Since the completion of the Human Genome Project, genetics have had a significant impact on all the specialities of medicine. No more so than Cancer, with the recognition and validation of the impact of genetic markers on the development and prognosis of the disease. In parallel, the advance of technology and the ability to sequence the genome prompted the increase influence of genetics in the treatment of Cancer and the development of personalised medicine.
Personalised medicine is defined as the ability to assess patient genetic characteristics and to use them to diagnose more accurately the patient disease, to treat with an improved outcome or to limit and predict adverse reactions to the disease or the treatment. Another branch of personalised medicine is, through the detection of genetic markers, the ability to predict an individual’s susceptibility to diseases and therefore work toward an improved prevention and support of the patient. Typical examples of personalised medicine are :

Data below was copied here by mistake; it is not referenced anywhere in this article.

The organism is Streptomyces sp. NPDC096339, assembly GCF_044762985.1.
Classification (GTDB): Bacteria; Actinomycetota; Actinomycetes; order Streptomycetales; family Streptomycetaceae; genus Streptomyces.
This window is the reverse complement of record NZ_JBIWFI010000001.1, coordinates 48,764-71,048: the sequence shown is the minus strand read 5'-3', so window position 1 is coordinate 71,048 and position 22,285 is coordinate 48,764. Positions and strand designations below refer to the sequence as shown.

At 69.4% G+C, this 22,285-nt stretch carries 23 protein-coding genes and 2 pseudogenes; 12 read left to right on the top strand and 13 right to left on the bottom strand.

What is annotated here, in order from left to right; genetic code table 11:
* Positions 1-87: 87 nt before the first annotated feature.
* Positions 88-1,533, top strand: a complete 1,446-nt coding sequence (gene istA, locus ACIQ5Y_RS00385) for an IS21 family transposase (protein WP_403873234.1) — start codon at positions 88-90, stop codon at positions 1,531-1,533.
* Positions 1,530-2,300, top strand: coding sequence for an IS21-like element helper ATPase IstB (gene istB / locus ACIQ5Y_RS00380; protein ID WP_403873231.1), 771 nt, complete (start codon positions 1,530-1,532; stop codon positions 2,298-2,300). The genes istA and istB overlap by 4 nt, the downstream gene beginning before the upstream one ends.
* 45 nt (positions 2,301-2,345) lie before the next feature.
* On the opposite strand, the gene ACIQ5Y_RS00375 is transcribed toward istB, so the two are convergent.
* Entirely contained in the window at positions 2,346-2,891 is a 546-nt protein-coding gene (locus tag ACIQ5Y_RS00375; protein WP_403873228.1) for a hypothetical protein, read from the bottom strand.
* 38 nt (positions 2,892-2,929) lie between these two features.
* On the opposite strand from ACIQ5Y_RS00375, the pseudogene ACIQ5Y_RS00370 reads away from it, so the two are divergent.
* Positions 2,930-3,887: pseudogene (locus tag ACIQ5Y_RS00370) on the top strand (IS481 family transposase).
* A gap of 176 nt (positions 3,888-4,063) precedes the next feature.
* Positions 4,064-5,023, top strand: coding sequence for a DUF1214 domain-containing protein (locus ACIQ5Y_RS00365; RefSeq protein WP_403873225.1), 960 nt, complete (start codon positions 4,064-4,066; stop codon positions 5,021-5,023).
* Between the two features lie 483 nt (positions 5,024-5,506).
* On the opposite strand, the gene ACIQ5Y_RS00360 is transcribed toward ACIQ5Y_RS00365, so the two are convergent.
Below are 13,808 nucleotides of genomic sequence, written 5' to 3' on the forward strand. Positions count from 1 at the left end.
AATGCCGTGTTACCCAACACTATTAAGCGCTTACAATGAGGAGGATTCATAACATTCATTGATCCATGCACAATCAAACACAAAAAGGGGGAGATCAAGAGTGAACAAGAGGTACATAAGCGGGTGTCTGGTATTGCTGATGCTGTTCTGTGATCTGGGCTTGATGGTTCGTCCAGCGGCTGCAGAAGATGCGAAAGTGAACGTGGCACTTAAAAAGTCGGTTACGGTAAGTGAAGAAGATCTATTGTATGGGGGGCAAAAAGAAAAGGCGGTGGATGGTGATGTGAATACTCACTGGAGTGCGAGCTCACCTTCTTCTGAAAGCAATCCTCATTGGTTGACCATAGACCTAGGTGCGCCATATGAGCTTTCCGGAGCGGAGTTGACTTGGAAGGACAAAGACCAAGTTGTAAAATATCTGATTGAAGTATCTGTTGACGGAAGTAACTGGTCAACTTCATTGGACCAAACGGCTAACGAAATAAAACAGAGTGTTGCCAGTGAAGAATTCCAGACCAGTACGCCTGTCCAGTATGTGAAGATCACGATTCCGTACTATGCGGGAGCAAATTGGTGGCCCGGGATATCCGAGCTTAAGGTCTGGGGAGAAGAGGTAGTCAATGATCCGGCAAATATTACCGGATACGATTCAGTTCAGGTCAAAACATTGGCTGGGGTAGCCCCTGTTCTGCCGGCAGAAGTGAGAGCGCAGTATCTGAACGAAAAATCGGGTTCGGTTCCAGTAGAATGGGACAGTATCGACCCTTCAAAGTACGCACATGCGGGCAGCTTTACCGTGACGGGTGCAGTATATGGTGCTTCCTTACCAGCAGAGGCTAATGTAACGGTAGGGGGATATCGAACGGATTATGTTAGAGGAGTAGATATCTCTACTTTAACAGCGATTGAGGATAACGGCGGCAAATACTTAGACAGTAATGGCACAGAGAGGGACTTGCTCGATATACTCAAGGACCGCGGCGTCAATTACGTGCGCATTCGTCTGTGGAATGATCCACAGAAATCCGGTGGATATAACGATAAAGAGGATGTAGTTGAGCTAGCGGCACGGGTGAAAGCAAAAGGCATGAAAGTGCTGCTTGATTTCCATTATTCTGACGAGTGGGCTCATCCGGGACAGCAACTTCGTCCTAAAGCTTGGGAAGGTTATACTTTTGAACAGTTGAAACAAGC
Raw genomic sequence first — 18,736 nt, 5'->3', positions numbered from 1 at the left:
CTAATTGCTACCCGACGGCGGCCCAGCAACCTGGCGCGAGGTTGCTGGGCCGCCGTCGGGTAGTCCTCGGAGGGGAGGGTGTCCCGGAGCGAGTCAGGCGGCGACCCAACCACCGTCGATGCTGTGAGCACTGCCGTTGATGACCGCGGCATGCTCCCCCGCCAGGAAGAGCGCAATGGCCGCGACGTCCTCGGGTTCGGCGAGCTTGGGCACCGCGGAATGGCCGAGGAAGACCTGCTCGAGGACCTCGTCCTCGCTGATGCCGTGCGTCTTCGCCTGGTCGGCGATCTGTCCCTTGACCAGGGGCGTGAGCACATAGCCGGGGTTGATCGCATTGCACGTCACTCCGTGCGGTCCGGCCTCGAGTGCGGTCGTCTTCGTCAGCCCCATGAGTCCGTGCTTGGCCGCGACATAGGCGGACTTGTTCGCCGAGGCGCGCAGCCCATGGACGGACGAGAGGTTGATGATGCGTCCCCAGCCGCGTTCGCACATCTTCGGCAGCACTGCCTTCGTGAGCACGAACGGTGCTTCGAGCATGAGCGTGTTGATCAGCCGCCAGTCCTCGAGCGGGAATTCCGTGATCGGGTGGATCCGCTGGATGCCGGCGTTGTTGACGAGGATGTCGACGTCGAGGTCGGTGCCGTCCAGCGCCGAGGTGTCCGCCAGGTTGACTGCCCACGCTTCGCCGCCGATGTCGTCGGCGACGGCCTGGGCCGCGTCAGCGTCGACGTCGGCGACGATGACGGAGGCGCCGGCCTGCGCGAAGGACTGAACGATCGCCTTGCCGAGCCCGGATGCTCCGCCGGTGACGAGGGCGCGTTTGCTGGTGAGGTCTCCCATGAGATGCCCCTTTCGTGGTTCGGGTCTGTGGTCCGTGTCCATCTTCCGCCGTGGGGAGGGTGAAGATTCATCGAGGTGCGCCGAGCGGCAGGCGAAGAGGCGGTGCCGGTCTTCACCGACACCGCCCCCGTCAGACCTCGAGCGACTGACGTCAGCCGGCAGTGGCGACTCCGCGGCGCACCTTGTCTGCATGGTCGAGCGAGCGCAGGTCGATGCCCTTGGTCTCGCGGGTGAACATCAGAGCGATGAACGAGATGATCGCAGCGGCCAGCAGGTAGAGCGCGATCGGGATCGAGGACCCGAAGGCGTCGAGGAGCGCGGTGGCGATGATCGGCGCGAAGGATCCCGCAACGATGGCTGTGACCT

- Mutations of BRCA1 and BRCA2 genes involved in hereditary breast and ovarian Cancers: the knowledge of this hereditary mutation might prompt preventive surgery such as mastectomy and ovariectomy to reduce the risk of Cancer ;
- Biological markers (Minimal Residual Disease or MRD) used in a clinical setting to quantify residual Cancer or improve the detection of tumours before physical signs and symptoms ;
- Medications designed to target aberrant molecular pathways for a precise patient population within a disease type. If Gleevec® is often used as a reference, recently the impact on Crizotinib® on patients with ALK mutation induced lung Cancer was excellent and showed the potential of targeted therapies.
Although success stories exist, the complexity and heterogeneity of Cancer slows down and limits the efficacy of Cancer research. Therefore, to benefit from the full potential of personalised medicine, a complete research structure must be established. The need for routine genomics data, an integrated medical record system, personalised treatments and predictive tools are essential.
BRIO aims to support with the creation of a platform across Institute Bergonié and Bordeaux University Hospital the efforts of all Bordeaux clinicians and researchers to find and establish new protocols of treatment as well as set-up and reinforce the tools needed to do so.